How to spot a counterfeit N-95 mask


MOBILE, Ala. (WKRG) — Low-quality medical masks are being introduced into America’s supply chain, and some are making their way to our front-line workers who have direct contact with COVID patients every day, putting their lives at risk. Some of the masks they’re relying on that are supposed to filter out 95-percent of small airborne particles aren’t doing that. In some cases, testing shows the counterfeit masks are filtering less than 30-percent.

N-95 masks are necessary to protect healthcare and emergency workers. They’re strictly regulated by the U.S. Government, but there aren’t enough of them, and the Centers for Disease Control and Prevention has warned of counterfeit masks coming from China.

Signs that a respirator may be counterfeit include earloops for attachment rather than bands that stretch across the back of the head for a tighter fit, no markings on the filtering facepiece respirator, presence of decorative fabric or other decorative add-ons, claims the mask is approved for children, and NIOSH may be spelled incorrectly.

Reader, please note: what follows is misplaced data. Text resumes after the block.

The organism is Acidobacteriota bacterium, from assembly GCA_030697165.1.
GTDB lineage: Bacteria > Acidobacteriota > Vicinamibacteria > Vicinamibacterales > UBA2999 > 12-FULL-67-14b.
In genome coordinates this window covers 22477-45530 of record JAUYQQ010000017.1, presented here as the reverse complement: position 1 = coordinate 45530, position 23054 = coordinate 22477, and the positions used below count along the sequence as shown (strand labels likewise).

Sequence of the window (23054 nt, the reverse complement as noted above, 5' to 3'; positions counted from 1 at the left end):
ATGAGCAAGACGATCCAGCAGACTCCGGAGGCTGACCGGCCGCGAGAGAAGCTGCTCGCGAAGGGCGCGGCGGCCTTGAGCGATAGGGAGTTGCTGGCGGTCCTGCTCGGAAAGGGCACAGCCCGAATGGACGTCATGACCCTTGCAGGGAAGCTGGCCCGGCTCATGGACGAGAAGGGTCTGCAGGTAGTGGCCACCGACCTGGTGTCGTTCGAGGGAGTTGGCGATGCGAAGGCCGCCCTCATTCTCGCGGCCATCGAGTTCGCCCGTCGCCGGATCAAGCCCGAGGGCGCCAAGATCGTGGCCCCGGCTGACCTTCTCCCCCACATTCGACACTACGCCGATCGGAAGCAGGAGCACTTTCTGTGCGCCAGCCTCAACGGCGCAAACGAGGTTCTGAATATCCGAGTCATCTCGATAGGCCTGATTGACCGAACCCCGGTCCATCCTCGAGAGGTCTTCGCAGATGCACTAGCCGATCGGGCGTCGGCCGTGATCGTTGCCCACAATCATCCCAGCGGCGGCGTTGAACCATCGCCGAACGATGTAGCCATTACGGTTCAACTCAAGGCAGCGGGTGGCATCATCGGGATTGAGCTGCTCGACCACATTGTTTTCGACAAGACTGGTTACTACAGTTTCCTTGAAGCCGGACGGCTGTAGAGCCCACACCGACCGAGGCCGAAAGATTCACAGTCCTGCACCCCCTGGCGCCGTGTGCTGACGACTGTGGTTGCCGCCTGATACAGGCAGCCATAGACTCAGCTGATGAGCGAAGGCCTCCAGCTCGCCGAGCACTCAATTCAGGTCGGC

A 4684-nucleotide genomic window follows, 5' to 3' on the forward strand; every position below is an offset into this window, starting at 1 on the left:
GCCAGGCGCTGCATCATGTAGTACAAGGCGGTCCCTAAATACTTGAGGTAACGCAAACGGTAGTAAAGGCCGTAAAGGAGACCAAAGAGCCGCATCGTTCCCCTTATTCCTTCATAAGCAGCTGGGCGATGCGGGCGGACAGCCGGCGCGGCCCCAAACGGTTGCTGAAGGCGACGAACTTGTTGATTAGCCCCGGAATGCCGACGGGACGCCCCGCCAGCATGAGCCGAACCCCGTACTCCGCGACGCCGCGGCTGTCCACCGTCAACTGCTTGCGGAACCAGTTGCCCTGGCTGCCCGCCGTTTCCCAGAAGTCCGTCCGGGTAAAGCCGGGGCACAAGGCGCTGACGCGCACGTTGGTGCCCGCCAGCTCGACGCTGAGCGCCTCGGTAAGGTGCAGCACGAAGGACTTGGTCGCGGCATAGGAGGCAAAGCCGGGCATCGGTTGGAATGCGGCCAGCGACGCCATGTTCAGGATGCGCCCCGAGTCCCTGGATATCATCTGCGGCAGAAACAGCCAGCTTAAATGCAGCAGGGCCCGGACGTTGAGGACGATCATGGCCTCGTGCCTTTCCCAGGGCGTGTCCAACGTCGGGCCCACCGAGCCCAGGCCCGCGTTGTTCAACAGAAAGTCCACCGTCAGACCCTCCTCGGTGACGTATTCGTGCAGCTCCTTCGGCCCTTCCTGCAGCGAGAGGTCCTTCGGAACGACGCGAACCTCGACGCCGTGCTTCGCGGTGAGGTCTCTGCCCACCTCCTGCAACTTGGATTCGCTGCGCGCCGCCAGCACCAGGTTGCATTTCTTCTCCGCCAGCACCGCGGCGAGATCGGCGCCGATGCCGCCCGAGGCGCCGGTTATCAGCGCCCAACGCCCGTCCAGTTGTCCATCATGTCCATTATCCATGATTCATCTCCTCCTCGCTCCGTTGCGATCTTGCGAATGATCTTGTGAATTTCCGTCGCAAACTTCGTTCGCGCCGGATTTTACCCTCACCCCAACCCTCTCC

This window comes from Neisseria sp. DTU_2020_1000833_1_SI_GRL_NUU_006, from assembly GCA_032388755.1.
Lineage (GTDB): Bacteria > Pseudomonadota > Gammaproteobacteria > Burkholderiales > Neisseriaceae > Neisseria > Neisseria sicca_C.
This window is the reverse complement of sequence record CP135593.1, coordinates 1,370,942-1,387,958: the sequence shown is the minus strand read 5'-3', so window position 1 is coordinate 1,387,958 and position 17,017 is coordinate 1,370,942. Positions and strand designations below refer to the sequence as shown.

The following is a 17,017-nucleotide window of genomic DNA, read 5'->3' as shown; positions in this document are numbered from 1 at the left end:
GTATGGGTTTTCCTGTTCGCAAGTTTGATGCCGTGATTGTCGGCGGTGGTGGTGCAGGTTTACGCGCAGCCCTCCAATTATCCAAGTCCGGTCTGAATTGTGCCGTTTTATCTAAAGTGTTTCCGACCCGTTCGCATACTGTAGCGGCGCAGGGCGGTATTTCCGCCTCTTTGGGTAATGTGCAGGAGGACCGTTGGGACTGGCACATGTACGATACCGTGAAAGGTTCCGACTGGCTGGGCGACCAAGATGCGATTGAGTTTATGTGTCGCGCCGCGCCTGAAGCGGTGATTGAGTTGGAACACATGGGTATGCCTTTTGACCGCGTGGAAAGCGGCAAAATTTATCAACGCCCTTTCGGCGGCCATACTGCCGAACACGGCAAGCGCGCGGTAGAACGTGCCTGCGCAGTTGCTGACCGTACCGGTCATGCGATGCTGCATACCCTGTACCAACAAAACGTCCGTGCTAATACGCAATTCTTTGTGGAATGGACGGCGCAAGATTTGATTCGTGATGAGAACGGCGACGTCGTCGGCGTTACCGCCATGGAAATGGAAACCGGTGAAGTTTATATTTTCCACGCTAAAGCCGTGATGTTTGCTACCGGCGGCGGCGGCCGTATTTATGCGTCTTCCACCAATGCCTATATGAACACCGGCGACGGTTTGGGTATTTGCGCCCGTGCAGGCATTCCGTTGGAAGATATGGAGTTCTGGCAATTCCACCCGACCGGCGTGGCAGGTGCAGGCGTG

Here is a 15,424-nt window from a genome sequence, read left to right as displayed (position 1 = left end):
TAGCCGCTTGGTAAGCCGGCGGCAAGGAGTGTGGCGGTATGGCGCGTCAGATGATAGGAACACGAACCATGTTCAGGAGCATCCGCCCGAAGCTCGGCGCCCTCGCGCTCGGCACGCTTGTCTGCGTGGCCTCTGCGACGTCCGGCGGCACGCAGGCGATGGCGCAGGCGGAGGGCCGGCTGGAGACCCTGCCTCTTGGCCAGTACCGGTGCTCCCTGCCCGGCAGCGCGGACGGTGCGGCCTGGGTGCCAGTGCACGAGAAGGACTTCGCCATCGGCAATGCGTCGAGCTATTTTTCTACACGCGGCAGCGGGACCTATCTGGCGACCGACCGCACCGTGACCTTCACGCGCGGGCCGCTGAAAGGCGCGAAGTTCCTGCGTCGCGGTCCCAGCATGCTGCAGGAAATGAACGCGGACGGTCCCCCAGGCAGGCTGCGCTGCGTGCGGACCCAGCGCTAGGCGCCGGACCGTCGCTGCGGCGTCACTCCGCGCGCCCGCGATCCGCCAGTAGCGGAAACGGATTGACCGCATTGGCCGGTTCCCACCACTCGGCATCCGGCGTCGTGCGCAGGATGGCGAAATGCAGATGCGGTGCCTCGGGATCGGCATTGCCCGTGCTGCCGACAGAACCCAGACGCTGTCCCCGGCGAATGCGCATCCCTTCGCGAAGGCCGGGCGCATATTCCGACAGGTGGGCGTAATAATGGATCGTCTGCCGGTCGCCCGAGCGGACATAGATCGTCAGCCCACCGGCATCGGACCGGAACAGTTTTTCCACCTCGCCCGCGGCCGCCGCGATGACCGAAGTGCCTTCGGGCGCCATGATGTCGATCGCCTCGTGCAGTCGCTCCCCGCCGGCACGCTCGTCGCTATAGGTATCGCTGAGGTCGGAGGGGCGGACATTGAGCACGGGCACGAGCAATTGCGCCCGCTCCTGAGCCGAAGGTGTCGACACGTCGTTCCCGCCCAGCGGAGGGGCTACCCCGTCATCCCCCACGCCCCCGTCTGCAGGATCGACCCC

Authentic National Institute for Occupational Safety and Health-approved disposable respirators are marked with the manufacturer’s name, the part number, the protection provided by the filter, and NIOSH.

There’s no way of knowing how many low-grade masks have already made their way to the United States, but Chinese government officials say they’re cracking down, and have already seized around 89-million of them. But global trade investigators say counterfeit goods continue to pour in, and it’s not just masks but also mislabeled medicines, and fake COVID-19 tests and cures.

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